WIP: The Picnic Dress

I’m calling this dress the Picnic dress or really should be called The Copycat Dress.

I’ve been debating for several days whether I was going to blog about this project or not.  I have very strong feelings about sewing this dress, some positive feelings and some guilty feelings.  I’ve gone so far as to check with Stephanie first since I never want to illicit negativity on the web between us sewing bloggers.

You see… Stephanie of Star Spangled Heart blog had sewed up an incredible dress last week.

I feel head over heels with the print that I (guiltily) went and hunted down the same fabric to use on a dress of my very own.

The pattern that I’m using is Marian Martin 9227:

So, you can already see… it’s looking more and more similar to Ms. Stephanie’s dress.

The catch is that she spotted this fabric on a OTR dress and had went about recreating it for her very own.

The Bernie Dexter dress looks very similar to Gertie’s new dress pattern too.

Here’s the link to fabric.com if you want to get some of this awesome fabric for yourselves!  :)  Yarr… It’s on sale now too for $7.63 a yard.  I missed it by that much.

This could be a really perfect one to use too:

Michael Miller Ahoy Matey

So I’m having lots of guilty feelings about this dress since I feel like I’m basically ripping off another blogger, who was also putting her own spin on dress she saw in a shop. I’d feel much less guilty if I were recreating something I saw mass produced but I do know it all boils down to the same thing.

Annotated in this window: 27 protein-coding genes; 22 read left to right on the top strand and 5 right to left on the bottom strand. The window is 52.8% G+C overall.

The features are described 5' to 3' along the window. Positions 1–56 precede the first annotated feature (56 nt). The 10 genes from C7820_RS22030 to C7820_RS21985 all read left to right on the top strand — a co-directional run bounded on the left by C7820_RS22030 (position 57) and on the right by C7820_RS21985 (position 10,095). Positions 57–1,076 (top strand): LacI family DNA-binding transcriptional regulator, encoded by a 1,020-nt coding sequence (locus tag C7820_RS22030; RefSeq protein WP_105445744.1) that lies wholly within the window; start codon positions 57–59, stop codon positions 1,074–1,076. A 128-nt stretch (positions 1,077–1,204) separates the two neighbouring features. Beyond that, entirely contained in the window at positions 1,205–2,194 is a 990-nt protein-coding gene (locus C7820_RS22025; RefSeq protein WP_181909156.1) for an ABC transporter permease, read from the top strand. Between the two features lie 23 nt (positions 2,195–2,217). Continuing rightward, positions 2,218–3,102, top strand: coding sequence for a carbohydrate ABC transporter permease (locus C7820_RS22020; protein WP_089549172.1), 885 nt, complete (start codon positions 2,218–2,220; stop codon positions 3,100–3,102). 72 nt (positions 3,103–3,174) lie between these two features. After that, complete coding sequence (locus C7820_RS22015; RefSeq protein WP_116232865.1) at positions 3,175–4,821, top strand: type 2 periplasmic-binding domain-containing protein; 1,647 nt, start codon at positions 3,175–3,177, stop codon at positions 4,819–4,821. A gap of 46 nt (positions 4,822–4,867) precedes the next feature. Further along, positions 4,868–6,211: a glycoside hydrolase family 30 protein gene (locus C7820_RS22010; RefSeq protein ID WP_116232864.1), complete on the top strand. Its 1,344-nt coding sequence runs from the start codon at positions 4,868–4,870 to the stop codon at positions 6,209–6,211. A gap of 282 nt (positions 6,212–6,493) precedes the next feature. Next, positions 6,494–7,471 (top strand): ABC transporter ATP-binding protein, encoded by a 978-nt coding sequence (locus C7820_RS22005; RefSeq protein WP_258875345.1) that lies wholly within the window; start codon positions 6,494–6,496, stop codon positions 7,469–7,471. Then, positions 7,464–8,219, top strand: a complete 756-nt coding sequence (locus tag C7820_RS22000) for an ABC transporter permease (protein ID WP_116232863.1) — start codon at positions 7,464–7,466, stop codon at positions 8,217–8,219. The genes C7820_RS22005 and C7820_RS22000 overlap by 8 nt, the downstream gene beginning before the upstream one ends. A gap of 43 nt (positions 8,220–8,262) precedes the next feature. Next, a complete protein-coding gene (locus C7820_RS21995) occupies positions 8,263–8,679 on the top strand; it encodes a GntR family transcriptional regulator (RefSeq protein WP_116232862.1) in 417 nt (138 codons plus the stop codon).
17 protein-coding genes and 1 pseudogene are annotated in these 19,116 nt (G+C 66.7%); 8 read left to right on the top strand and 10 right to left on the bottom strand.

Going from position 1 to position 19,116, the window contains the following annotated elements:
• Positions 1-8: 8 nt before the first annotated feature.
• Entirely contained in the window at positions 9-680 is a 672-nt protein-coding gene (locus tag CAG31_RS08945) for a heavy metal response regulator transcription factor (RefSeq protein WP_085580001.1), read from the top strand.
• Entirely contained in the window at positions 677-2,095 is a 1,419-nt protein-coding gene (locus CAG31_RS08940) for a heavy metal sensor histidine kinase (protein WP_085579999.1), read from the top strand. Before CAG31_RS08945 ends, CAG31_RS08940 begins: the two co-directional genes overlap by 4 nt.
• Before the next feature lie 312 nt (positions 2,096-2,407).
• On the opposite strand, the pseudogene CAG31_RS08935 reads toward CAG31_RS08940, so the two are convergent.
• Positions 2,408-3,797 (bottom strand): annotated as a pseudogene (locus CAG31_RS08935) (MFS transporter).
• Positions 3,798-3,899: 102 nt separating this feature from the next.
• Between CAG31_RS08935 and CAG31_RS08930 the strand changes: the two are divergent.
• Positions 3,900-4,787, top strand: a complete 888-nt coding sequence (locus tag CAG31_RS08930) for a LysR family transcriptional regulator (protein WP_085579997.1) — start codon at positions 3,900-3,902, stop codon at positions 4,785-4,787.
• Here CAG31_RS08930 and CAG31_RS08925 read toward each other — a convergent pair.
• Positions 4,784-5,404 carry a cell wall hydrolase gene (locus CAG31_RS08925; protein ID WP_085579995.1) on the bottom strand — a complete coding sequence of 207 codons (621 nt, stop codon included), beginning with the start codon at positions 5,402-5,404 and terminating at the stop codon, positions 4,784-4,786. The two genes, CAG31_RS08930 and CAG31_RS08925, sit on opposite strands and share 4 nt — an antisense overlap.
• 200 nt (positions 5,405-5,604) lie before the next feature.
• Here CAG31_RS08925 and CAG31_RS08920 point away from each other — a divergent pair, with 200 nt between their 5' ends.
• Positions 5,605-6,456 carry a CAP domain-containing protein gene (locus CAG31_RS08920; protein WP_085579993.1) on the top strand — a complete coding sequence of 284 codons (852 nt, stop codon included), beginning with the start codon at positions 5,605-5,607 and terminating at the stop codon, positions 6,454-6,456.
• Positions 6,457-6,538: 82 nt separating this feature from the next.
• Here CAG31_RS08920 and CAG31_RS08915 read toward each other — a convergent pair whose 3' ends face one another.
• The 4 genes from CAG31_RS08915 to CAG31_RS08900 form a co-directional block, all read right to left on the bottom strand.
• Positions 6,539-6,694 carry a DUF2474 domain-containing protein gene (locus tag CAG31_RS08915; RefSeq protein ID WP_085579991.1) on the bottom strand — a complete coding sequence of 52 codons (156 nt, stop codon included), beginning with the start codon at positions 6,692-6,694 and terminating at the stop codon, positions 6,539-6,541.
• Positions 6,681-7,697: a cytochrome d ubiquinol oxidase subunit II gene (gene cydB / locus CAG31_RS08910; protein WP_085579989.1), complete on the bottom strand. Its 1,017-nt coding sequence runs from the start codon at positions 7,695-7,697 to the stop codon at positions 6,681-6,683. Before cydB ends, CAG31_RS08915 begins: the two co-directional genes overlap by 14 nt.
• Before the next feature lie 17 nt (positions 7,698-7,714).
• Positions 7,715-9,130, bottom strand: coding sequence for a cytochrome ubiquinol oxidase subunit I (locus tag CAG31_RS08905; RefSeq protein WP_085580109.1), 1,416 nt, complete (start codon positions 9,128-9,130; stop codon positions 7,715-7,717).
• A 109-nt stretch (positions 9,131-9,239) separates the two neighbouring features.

I know this post is really loaded with all sorts of ideas like consumerism, copyright, crafter’s free license to create, etc.

But the one thing that is ticking in the back of my mind is: I’m doing all of the work and fitting sewing this dress up for myself… so technically it’s my own dress, kinda…. right???

When I don’t think about all of these topics, I’m having a really fun time sewing up this dress for myself. I haven’t made a summer, sleeveless dress in well… forever really. Most of my dresses either have cap sleeves or short sleeves attached since I’m just shy like that. I’m not used to showing off my shoulders/arms. But this dress makes me feel flirty and ready for a summertime picnic.

Here’s my my bodice muslin:

And the back has a surprise:

Shirring!  This addition was all me.  :)